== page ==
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CFB: RB Roundtable


Which running backs are overrated as a fantasy option this year?

Braden Gall: Trent Richardson, Alabama - Yes, he might be more talented than Ingram. Yes, he might go higher in the NFL Draft and have a better pro career. But what is his true value as a back-up this fall? Unless Ingram gets hurt, he is not an every week RB2 or RB3. And that is where he is getting drafted currently.

1st round Mid-Majors - SEE BELOW

Steven Lassan: Even though UTEP’s Donald Buckram and North Texas’ Lance Dunbar had great 2009 fantasy seasons, I wouldn’t take them ahead of any of the other names in our top 10, Oklahoma’s DeMarco Murray and Temple’s Bernard Pierce. Buckram should be a solid fantasy option, but will UTEP go back to leaning the pass with quarterback Trevor Vittatoe? Although North Texas is solid up front, there’s a new coordinator and a question mark at quarterback. I don’t necessarily believe they are ranked too high in the top 12, but I’d rather have a steady, proven option like Mark Ingram, Jordan Todman or John Clay.

Patrick Snow:One thing to stay away from in drafting a starter at running back is uncertainty. There is no doubt that Oklahoma State senior Kendall Hunter is a quality runner, but some uncertainties with the Cowboys offense have me hesitant on Hunter being a Top 20 running back. OSU lost four offensive line starters from last year, and new offensive coordinator Dana Holgorsen may get very pass-happy as he did at Houston. Additionally, Hunter is coming off an injury-riddled 2009 season.

Hunter has a ton of talent (over 1500 yards in 2008), but the questions around him will drop his draft position for me more in the #22-#26 RB range.

Which running backs are underrated as a fantasy option this year?

Braden Gall: Isaiah Pead, Cincinnati - The numbers have improved each season, and for where he is going in drafts, he is a great value pick.

Bobby Rainey, Western Kentucky - Widely underrated by most rankings with the glaring exception of one three-letter broadcasting corporation.

Victor Anderson, Louisville - If he can stay healthy, a big if, then owners have already seen what he can do. Try 1,148 yards from scrimmage and nine scores in 2008.

Tre Newton, Texas - If the new under-center offensive approach truly is more dedicated to running the ball, it looks like Newton will be the top beneficiary.

Steven Lassan: The offseason buzz surrounding Oklahoma has indicated DeMarco Murray is in for a huge season. If those reports are true, Murray’s fantasy value lies closer to the top five. However, Murray also has to prove he can stay healthy, something he hasn’t done so far in his career. There’s a lot of risk to Murray, but one that could pay off for fantasy owners. Also, USC’s Allen Bradford, Fresno State’s Robbie Rouse, Illinois’ Mikel LeShoure, Western Kentucky’s Bobby Rainey and Marshall’s Martin Ward are backs I would move up our rankings.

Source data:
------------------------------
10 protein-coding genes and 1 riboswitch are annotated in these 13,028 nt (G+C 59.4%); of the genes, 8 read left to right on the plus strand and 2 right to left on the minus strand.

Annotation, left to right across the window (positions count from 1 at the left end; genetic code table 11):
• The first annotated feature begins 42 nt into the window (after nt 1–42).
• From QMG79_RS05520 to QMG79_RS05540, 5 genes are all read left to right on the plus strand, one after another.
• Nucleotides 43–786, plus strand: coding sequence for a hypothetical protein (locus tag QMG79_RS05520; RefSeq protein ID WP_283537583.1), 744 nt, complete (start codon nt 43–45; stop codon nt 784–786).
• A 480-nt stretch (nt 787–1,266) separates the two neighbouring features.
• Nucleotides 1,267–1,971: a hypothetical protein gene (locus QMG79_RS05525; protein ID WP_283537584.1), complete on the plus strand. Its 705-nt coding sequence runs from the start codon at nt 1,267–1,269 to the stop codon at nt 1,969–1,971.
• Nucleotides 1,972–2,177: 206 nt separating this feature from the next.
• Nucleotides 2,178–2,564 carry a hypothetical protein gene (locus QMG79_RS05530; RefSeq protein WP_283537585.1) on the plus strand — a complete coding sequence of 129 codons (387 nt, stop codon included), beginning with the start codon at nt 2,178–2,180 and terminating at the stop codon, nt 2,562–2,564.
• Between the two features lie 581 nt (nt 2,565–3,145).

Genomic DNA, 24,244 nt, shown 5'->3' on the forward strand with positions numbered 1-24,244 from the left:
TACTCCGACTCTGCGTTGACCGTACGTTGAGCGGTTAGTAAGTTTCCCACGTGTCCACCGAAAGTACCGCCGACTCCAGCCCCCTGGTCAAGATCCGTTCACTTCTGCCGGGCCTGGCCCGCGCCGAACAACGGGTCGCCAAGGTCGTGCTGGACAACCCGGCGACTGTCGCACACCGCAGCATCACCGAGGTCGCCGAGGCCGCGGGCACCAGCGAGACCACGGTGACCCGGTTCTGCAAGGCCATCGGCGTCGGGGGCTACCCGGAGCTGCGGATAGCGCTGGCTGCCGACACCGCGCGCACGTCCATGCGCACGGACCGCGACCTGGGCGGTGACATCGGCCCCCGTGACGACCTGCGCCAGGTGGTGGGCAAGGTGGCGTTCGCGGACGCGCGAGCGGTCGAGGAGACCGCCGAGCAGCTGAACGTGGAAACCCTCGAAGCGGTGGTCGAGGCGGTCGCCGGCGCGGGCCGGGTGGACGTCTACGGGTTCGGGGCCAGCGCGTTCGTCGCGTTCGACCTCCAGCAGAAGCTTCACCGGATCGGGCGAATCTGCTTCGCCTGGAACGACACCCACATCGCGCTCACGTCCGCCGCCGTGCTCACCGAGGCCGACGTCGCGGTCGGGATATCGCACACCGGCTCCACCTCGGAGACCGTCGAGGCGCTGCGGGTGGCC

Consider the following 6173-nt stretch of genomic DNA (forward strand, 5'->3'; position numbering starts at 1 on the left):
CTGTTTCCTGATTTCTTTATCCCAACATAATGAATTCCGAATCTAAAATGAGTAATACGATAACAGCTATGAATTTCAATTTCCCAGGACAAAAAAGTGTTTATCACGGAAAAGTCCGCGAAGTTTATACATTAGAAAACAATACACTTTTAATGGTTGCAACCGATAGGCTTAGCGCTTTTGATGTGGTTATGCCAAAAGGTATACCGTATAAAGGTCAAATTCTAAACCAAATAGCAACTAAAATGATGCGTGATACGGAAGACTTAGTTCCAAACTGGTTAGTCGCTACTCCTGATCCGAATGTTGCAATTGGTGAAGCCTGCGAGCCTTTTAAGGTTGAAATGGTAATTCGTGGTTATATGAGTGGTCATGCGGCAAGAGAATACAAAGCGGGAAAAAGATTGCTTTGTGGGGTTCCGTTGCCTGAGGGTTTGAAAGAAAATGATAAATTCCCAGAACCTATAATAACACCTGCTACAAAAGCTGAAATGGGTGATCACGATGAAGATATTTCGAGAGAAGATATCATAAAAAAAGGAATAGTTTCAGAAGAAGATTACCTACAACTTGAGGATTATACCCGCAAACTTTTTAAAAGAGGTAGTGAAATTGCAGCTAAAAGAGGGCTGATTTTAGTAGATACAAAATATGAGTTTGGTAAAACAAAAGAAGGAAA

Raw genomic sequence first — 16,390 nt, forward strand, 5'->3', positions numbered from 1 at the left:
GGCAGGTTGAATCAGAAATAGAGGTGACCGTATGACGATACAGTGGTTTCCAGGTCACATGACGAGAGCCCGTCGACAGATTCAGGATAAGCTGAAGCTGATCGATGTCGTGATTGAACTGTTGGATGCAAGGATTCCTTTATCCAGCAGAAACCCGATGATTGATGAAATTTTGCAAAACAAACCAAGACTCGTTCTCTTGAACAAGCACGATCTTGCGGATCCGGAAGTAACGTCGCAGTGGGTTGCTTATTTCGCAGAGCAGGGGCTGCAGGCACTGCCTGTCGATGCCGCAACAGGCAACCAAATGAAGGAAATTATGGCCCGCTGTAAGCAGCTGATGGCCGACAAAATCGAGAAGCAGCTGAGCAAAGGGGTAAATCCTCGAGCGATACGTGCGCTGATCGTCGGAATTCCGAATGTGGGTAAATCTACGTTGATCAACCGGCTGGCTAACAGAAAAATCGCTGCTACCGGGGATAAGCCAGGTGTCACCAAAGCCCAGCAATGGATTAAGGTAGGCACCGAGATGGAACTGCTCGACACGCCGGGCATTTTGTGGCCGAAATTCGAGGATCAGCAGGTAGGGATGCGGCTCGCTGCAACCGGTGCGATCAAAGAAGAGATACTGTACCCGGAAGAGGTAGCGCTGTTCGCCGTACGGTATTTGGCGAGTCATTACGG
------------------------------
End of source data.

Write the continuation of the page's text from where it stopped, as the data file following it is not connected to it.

Patrick Snow: Most people are understandably hesitant to draft a team’s “second” running back as a starter, but I think you have to make an exception with Alabama’s Trent Richardson. He scored eight touchdowns as a freshman in limited duty, and the results should be even better this year.

The Tide loves to pound the rock and has one of the best offensive lines in the country. While Heisman winner Mark Ingram will still get his touches, I believe Richardson will get 175-200 carries this season. With that many attempts, a total of 1000 yards rushing and 10 touchdowns seems very attainable. Those numbers should work very well for your team if you get him as a third or even fourth back.

Which running back will you avoid on draft day?

Braden Gall: Lance Dunbar, Donald Buckram and to a lesser extent Bernard Pierce. "Mid-Major" programs are much more volatile and subsequently much more difficult to predict in fantasy — all three were waiver wire adds last season for example. For my RB1 or RB2, I will take one of the big boys who play at power running schools like Wisconsin, Alabama, Oklahoma, Pitt, UConn or Cal. I love the mid-majors later in the draft. Bobby Rainey (WKU), Frank Goodin (ULM), Eddie Wide (Utah), Morgan Williams (TOL) and Robbie Rouse (Fresno) could all be this year's Dunbar, Buckram or Pierce. And you can get them much later.

Steven Lassan: Unless Alfred Morris is my third running back, I will avoid him on draft day. The defenses in the Sun Belt may be light, but the Owls have a mess along the offensive line. Five new starters are taking over and the potential starting left tackle (Troy Niblack) was lost in fall practice due to academics. With the line a big concern, I can’t see Morris equaling last year’s statline – 1,392 yards and 11 scores.

Also, I would hesitate to take running backs like Arizona’s Nic Grigsby, Kansas’ Toben Opurum, Georgia’s Washaun Ealey and Texas A&M’s Christine Michael. Although each have a lot of upside, I don’t think I would rely on them as my starting running backs, largely due to the uncertainty on how the carries will shake out at those schools.

Patrick Snow: I would look to avoid backs with low yards per carry (below 4.5) averages. In our Top 50, guys like Kansas’ Toben Opurum (4.2 ypc), Bowling Green’s Willie Geter (4.0 ypc), Syracuse’s Delone Carter (4.3 ypc) and Colorado’s Rodney Stewart (4.1 ypc) fall into this category. Obviously their numbers may go up with improved line and/or quarterback play, but I will be very hesitant on those types of runners.